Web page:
As New York-based Modus Capital selects start-ups for its second venture builder in Egypt, managing partner Kareem Elsirafy says the country’s economic crisis has presented opportunities in the market.
“Investment capital can go a lot farther. It’s unfortunate, but you can get more bang for your buck on an investment right now in Egypt,” Mr Elsirafy tells The National.
“People are cost-cutting … so this gives us an opportunity to attract and retain the best talent out there. I don’t wish these circumstances on anybody, but there is this silver lining,” he says.
The economic fallout of the Russia-Ukraine war has left Egypt with soaring inflation, a higher import bill, low foreign currency reserves and a depreciating pound.
The Egyptian pound has nearly halved in value to the US dollar over the past year.
Despite global macroeconomic challenges, Egyptian start-ups still managed to raise $517 million last year, compared with $501 million in 2021, according to data platform Magnitt. Egypt led the Mena region with 160 deals, a 3 per cent decline from 2021.
Modus Capital, founded in 2015, calls itself a Mena-focused “venture platform” — investing in start-ups and entrepreneurs with financial capital and technical know-how through its accelerator-type programmes.
The company entered Egypt with MV Builder 1 in 2019, graduating six start-ups. It invested in blockchain email service provider Pravica's $500,000 pre-seed funding round in 2020.
In 2021, Modus teamed up with Abu Dhabi’s Hub71 to offer a nine-month Ventures Lab programme, through which founders can secure up to $450,000 in funding. Eight start-ups were selected in the first year and 16 in the second.
Its portfolio includes Emirati mentoring platform SmartMentor and the Play:Date social media app for parents.
A $75 million Modus Africa fund, expected to close in the first quarter of this year, will focus on early stage African technology start-ups.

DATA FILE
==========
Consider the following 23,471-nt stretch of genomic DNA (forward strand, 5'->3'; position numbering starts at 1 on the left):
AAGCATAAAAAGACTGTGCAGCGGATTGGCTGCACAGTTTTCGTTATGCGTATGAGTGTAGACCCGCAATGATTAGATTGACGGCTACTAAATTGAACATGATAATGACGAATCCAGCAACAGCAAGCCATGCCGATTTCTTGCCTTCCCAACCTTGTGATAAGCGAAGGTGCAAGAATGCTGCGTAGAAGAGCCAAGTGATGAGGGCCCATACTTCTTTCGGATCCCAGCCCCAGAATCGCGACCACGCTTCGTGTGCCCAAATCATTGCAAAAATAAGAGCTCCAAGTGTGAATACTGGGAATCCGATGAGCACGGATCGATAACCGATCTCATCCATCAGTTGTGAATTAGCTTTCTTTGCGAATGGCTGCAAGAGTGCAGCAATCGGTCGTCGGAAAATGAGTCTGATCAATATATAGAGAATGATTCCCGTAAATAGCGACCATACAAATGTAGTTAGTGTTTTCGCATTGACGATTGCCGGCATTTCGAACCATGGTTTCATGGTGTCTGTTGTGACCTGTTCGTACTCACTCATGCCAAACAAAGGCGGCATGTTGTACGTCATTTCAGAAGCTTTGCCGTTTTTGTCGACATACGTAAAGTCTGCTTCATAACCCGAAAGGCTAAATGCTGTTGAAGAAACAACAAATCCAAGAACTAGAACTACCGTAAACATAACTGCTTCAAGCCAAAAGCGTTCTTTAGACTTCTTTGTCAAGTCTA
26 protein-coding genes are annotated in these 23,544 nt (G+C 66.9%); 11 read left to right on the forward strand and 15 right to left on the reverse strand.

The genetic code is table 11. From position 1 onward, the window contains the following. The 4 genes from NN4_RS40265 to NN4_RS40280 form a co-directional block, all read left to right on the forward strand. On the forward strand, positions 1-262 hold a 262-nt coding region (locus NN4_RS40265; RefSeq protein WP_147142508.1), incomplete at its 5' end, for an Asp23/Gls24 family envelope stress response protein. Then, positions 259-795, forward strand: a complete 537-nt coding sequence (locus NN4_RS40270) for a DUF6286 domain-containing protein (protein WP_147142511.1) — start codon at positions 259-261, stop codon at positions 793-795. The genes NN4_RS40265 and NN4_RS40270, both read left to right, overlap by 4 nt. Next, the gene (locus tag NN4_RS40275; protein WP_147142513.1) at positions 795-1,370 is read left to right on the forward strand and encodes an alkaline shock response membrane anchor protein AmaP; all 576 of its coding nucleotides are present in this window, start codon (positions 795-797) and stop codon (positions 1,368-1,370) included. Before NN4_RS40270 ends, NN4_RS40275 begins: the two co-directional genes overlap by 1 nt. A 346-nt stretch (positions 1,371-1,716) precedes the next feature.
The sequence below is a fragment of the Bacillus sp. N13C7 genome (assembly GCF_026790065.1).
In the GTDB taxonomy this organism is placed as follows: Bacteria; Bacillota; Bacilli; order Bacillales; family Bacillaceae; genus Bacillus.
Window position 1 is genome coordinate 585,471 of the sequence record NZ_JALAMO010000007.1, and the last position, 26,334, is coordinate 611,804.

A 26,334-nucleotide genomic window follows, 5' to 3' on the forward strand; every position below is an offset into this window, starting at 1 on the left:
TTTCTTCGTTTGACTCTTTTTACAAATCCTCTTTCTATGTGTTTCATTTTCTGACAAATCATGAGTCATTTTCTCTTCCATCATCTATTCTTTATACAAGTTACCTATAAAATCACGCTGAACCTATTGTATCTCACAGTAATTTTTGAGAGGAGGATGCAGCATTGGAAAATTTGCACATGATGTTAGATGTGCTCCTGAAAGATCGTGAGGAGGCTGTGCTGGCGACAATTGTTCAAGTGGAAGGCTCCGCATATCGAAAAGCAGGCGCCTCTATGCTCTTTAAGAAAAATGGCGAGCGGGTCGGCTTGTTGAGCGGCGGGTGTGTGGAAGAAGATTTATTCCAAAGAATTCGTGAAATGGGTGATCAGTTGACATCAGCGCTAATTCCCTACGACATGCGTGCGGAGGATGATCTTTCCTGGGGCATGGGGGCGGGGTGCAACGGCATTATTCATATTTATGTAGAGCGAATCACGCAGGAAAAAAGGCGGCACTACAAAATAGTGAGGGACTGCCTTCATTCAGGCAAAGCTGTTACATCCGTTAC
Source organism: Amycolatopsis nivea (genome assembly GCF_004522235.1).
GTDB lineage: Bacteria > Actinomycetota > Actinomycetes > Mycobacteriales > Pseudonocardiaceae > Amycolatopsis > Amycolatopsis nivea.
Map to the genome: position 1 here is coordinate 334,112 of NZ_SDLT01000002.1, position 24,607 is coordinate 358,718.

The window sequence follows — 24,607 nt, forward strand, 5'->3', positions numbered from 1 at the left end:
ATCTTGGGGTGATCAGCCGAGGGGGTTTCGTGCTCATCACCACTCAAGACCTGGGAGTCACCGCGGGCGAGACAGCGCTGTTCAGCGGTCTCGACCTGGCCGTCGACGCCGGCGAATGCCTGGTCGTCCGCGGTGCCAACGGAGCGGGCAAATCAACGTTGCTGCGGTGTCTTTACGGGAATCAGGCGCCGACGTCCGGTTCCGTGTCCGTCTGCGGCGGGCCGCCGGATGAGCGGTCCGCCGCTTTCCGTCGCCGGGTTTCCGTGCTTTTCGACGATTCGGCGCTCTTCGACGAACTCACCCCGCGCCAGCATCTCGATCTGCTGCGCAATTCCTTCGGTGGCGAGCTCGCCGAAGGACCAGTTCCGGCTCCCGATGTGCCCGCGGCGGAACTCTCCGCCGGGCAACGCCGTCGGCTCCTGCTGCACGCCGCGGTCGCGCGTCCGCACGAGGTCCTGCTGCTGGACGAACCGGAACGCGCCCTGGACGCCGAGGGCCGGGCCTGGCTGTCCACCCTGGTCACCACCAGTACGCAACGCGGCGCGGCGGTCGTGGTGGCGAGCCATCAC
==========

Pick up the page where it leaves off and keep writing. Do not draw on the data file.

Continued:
MV Builder 2 in Egypt, announced in November, wants to build a cohort of 10 companies and will give each $250,000 in funding.
The venture builder, supported by Modus and USAid’s Digital Invest programme, is focused on start-ups working to drive digital inclusion among women and underserved populations.
Modus also recently acquired Saudi Arabia-based Agile Ventures to expand its venture builder network to the kingdom.
“Part of our model is … to have hubs in these big markets. So, we’ve got our Egypt venture builder, we’re here in the UAE and now we’re setting up in Saudi [Arabia],” says Mr Elsirafy, who is based in Abu Dhabi.
One of the start-ups that has been selected for the MV Builder 2 programme, which will run for nine to 18 months, is Lebanese remittance platform Purpl. The remaining nine companies have yet to be disclosed.
Founded in 2021 after the collapse of Lebanon’s banking sector, Purpl allows people in the diaspora to send money back home for a low fee, while beneficiaries can withdraw the money directly from ATMs.
Lebanon received $6.8 billion in remittances last year, about 38 per cent of the country’s gross domestic product, World Bank data shows.
Purpl co-founder and chief executive Karl Naim says the start-up is working with Modus to find a partner bank in Egypt and expand to its first market outside of Lebanon by September.
Remittances from Egyptians abroad totalled about $32 billion in 2022, making the country the fifth-largest recipient of remittances worldwide, according to the World Bank.
Egypt is “a much bigger opportunity” and “unfortunately, they’re having some of the same problems we’re having in Lebanon”, such as the currency devaluation and a strong dependence on remittances, Mr Naim tells The National.
“It’s really a necessity. People send money for their families to buy food, medicine, education. Even in times of recession, people still send money back home,” he says.
The regional FinTech sector has been booming, capturing 29 per cent of funding in the Mena region last year, more than the transport and logistics and e-commerce sectors combined.
Earlier this month, Egyptian FinTech MNT-Halan attracted $400 million in the largest financing round in the region over the past 12 months.
“Problematic times require innovative solutions,” Mr Elsirafy says. “If you’re solving a problem and the market is big enough, financial returns are going to come.”